Feb 08, 2018 06:43 PM

Finnish merchants embrace Alipay, providing cashless travel experience to attract Chinese tourists

Just after Rovaniemi Taxi Service Company made a similar agreement, another Finnish taxi company, LähiTaksi, is now accepting payment via Alipay, the world's leading mobile and online payment platform. According to the new deal, Alipay will be available for Chinese passengers on all 1,250 LähiTaksi taxis in Finland by the 2018 Chinese Spring Festival holiday, which begins Feb. 14. This effectively makes Chinese mobile payment available across all major areas of Finland.


Data show that traveling overseas is no longer a luxury for many Chinese. In 2017, Chinese made 129 million overseas trips. This is not lost on merchants in popular tourist destinations, who have begun catering to the growing numbers of Chinese tourists. Alipay, the mobile payment and lifestyle platform of 520 million Chinese, is rapidly becoming a must-have tool for businesses in tourist hotspots.

In Finland, Finnish businesses in industries from catering to accommodation, entertainment, and retail have followed suit. In some parts of the country, Chinese tourists are finding they no longer need to carry euros.

Walking on the streets of Helsinki, the capital city of Finland, it is not unusual to see merchants putting blue Alipay signs on their front door. Ms. Li, manager of Furuma Cuisine, said Chinese tourists are happy to use Alipay to pay for food in her store.


Having noticed that more and more Chinese were traveling to Santa Claus Village to spend their Spring Festival (Chinese New Year) holiday, Zhang Shaowei, manager of Nova Skyland Hotel in Rovaniemi, moved quickly to connect his hotel to the Alipay network. He recalls that the first time the hotel staff said "Zhifubao" ("Alipay" in Chinese) to a Chinese traveler, the guest was pleasantly surprised.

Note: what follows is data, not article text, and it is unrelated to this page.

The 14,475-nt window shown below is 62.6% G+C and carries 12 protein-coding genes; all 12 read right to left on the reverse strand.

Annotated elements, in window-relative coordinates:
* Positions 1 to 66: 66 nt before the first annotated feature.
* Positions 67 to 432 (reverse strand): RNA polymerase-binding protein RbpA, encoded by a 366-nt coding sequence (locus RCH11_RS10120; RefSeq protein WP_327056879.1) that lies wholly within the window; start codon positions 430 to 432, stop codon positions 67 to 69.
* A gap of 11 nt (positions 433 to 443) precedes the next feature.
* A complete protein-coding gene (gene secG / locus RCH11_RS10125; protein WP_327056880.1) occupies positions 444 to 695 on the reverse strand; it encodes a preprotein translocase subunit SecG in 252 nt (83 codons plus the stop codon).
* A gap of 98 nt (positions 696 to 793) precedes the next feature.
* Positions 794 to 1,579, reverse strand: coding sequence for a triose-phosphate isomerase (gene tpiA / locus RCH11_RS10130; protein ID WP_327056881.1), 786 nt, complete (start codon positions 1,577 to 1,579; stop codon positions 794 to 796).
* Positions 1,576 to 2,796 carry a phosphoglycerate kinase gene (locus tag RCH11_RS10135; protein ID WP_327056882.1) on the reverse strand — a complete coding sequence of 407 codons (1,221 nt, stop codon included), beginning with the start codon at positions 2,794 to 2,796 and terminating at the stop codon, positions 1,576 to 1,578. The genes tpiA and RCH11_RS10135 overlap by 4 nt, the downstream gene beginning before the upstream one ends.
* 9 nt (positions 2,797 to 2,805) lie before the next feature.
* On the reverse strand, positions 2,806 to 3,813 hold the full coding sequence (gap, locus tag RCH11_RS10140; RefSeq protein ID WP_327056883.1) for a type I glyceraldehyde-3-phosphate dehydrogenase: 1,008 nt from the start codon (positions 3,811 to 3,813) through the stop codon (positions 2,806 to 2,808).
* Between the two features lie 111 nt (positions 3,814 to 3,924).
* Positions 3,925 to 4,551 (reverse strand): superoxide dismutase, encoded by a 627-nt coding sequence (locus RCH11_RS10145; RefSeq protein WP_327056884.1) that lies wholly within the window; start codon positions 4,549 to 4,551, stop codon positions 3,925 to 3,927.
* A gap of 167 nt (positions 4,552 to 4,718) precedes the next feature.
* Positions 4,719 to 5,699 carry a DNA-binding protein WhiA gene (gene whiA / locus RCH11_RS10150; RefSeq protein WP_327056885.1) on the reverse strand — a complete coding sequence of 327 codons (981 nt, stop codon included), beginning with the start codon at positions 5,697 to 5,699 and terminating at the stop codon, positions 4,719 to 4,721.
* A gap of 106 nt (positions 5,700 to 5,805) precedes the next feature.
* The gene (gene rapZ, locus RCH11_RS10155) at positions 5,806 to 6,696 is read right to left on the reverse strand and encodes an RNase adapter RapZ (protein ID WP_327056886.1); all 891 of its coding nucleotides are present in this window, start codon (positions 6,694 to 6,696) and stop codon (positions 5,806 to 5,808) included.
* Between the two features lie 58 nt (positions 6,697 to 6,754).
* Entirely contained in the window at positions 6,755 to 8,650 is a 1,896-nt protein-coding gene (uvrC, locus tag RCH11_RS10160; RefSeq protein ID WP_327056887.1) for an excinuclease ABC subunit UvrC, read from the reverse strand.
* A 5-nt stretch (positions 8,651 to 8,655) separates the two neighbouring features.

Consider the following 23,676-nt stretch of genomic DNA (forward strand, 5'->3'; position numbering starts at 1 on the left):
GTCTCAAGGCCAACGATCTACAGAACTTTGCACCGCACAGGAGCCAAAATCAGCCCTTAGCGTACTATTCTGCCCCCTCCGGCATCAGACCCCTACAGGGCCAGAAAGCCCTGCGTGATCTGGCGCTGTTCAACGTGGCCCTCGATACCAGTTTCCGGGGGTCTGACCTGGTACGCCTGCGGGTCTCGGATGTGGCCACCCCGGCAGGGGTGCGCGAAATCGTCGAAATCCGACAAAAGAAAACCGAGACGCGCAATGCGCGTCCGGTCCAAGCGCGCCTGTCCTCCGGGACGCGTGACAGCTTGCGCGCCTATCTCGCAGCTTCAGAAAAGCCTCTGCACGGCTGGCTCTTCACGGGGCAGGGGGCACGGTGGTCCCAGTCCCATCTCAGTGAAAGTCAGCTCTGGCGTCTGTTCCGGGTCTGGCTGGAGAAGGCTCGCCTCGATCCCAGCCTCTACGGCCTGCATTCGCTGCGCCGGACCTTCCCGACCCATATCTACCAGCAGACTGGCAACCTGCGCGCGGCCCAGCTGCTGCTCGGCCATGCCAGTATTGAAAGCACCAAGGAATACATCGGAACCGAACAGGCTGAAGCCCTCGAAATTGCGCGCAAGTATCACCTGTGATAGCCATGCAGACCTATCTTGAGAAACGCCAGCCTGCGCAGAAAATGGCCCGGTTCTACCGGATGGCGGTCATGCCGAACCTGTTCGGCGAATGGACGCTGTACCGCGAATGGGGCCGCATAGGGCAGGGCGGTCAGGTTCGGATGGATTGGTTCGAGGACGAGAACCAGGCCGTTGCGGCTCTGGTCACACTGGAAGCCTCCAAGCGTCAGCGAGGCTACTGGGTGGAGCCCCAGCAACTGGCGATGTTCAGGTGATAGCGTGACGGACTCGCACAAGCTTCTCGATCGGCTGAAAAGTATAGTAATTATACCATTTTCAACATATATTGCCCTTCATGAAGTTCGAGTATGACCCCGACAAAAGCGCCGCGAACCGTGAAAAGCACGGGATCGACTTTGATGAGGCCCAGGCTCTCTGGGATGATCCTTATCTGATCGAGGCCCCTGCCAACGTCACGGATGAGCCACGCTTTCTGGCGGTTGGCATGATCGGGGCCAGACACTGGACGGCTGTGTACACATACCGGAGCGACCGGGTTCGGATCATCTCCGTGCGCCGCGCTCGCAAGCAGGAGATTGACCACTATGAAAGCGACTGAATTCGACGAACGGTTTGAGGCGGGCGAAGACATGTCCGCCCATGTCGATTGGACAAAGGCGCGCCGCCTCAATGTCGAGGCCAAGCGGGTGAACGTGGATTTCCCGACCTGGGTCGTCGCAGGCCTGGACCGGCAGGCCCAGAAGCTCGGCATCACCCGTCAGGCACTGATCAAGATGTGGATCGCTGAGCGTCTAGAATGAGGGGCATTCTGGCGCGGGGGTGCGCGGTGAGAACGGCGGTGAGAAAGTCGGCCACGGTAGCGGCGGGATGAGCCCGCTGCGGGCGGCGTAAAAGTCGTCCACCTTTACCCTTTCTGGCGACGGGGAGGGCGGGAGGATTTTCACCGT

To cater to the growing needs of Chinese travelers, IHG's Holiday Inn in Helsinki's city center not only accepts Alipay, but has also launched "China Ready," a special program for Chinese guests.


"Alipay is boosting Finland's tourism by making payment more convenient," said Liu Hai, manager of Chinese restaurant Xiang Long in Rovaniemi. "Chinese tourists are able to find our restaurant via Alipay even before their trip starts." Liu's restaurant was among the first to adopt Alipay, followed by local Finnish restaurant Nili.


Marika Aukeala, a women's fashion sales assistant at Stockmann, the biggest department store in Northern Europe, thinks an additional payment method means more sales. Alipay is the first digital payment system to be accepted in Stockmann's Helsinki city center store. According to 2017 data, the number of Chinese visitors to the store grew by 20%, yet sales from this same group increased nearly 30%.

"I am glad to see Alipay is widely accepted among Finnish merchants," said Paavo Virkkunen, executive vice president of Visit Finland. From Mr. Virkkunen's perspective, Finland's geographic location and convenience are two of its biggest advantages as a travel destination, and merchants' acceptance of Chinese mobile payments has added to that convenience. Indeed, China became Finland's fifth-largest source of tourists last year.

Risto Virkkala, CEO of ePassi, Alipay's partner in Finland, predicts more Finnish merchants will connect themselves to Alipay to attract and better serve Chinese tourists.

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